With the possible exception of the VRS Covert the 913D was the club our testers told us they were most looking forward to testing, and I think it’s safe to say it didn’t disappoint. The 913 was mentioned more than any other club when our testers discussed the drivers they’d be most inclined to put in their bags. Perhaps more surprisingly given the Titleist rep, our slower swing speed players loved it as much, if not more than the higher swing speed players.

I haven’t been a Titleist guy since the 905 series, but if you were to ask me which club in our test I felt gave me the best chance to keep the ball in play, I’d almost certainly list the 913 first. It’s perhaps the most performance-balanced driver Titleist has ever produced, and the first since that 905 series that I’ve absolutely loved.

Given the multitude of stock shaft options available, most should find it possible to find a zero additional cost offering that fits their game.

Wilson D-100

Wilson largely pushes the D-100 as a game-improvement driver, which certainly supports the notion that Game improvement can be a load of fun. The downfall of the D-100 in our tests was the lack of either an 8.5° or even an X flex in the 9.5. That certainly hurt the D-100 as spin numbers for our higher swing speed players were on average just too high.

Controlling the lightweight design is also an issue for higher tempo players. As one tester told us, “I love hitting it, but I’d never trust it on a tight fairway”.

Those issues aside, it’s a driver that several testers mentioned they really enjoyed hitting. My take on the Wilson D-100 is that it’s the perfect driver for guys who just love to hit golf balls.

Debate about light vs. heavy is going strong, but the probable reality is that light is probably good for one guy, and heavy another, but what I can say definitively is that the Wilson D-100 produced some of the longest drives in our entire test – and it’s just so damn much fun to it.

Wishon 919THI

Tom Wishon is well on the record about his belief that most golfers would benefit from playing a shorter shaft in their driver. Our own tests concluded he’s right. So how did a driver with a 44” shaft, at a minimum, not finish #1 for accuracy?

For a long while there it looked as if it would. As we got into the last rounds of testing, however, the 919THI’s numbers started to drop. My suspicion is that as our testers got more acquainted with the 45.5”+ shafts in the majority of drivers we tested, the shorter shaft in the 919THI started to feel awkward, and performance no doubt suffered as a result.

There was, however, plenty of conversation about the 919THI during the tests. Admittedly many of our testers hadn’t heard of Wishon, but most told me they were pleasantly surprised. A few mentioned that aesthetically the club looks dated, but for the other intangibles like sound and feel, the 919THI is nothing short of excellent.

Overall all it was a solid off-the-rack showing for a club that would otherwise be a custom-only build.

Thank You

I’d like to wrap this up by publicly thanking all 13 of the golf companies who agreed to participate in our test. The cooperation and support of golf companies both large and small made this massive test possible. We look forward to doing this is again next year…bigger and better.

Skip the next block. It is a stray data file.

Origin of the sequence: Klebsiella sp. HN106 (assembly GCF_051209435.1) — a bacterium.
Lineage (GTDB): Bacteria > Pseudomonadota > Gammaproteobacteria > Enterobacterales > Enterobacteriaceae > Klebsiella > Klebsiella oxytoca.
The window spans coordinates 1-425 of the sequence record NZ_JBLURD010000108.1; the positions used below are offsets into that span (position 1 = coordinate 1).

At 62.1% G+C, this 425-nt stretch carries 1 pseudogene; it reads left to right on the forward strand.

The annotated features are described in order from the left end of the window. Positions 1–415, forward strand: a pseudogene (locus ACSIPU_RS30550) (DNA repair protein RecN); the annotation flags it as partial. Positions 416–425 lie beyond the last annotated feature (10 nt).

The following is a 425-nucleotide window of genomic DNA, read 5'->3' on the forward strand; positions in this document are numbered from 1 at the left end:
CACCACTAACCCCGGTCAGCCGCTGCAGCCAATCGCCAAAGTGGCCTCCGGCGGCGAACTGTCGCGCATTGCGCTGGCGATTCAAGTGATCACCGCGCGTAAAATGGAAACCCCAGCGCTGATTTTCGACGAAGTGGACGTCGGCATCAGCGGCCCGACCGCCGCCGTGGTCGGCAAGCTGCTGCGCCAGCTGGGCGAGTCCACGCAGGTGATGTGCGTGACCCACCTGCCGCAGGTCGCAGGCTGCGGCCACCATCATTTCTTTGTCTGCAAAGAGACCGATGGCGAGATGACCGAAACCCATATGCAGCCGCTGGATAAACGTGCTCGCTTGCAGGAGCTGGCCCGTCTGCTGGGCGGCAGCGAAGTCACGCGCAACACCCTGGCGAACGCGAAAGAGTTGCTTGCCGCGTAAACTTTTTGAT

Also we’d like to say thanks to the 10s of thousands of you who’ve come here to read the results of this test, and a special thanks to the hundreds of you who have asked questions and actively participated in the discussion.

You’ve given us all the incentive we need to move forward with our next big effort.

We’ll have some details for you very soon.

Golf Forum – Golf Blog (

Q&A: MyGolfSpy’s 2013 Most Wanted Driver Test

Q&A: MyGolfSpy’s 2013 Most Wanted Driver Test

Post image for Q&A: MyGolfSpy’s 2013 Most Wanted Driver Test

When we published the results of the 2013 “Golf’s Most Wanted” Driver Test we knew there’d be questions. And once we had results that showed TaylorMade had produced the 2 longest drivers of 2013, and that Callaway’s Xhot was the best overall, we figured we’d get pelted with a plethora of profanity laced accusations. We’re happy to report there wasn’t much of the latter (a testament to the quality of the individuals in the MyGolfSpy Community), but there were definitely some polite questions that deserved answers.

The following questions were plucked from emails sent to as well as from the comments section of the 3 articles in the test.

You asked, we answered.

The Mailbag

While phrased 20 different ways, the most common questions (or statements letting us know in no uncertain terms that we did everything wrong) were focused around what you might call the conditions of our test.

Much to more than a few readers’s dismay we made what I can assure you is a very well-informed decision to test 100% stock vs. stock. In almost every case that meant clubs were received as described (with respect to shaft make/model, and length) on each manufacturer’s website. Some readers don’t think it’s fair to compare a 44″ Wishon to a 45″ to a 46″ Callaway to everything in-between. It’s not a question of fair vs. unfair, it’s a simple question of reality, and that reality is two-fold.

1. Manufacturers design drivers with certain performance specifications in mind. There is a philosophy behind every club design. The engineers at Titleist chose 45″ for a reason, just as the guys at Callaway chose 46″, and every other manufacturer in this test chose their stock specification with their unique performance specifications in mind. We tested as the manufacturer intended.

2. The average consumer still buys off the rack. The conservative number being thrown around is 60%, my guess is it’s significantly higher. Why there are plenty of us who agonize over every detail, the majority of consumers don’t give a damn about shaft length, or even what the stock shaft is. We buy with certain performance characteristics in mind. For a few it’s all about accuracy. For most, it’s all about distance (which incidentally is very likely the design philosophy behind the 46″ shafts found on the XHot and Wilson D-100).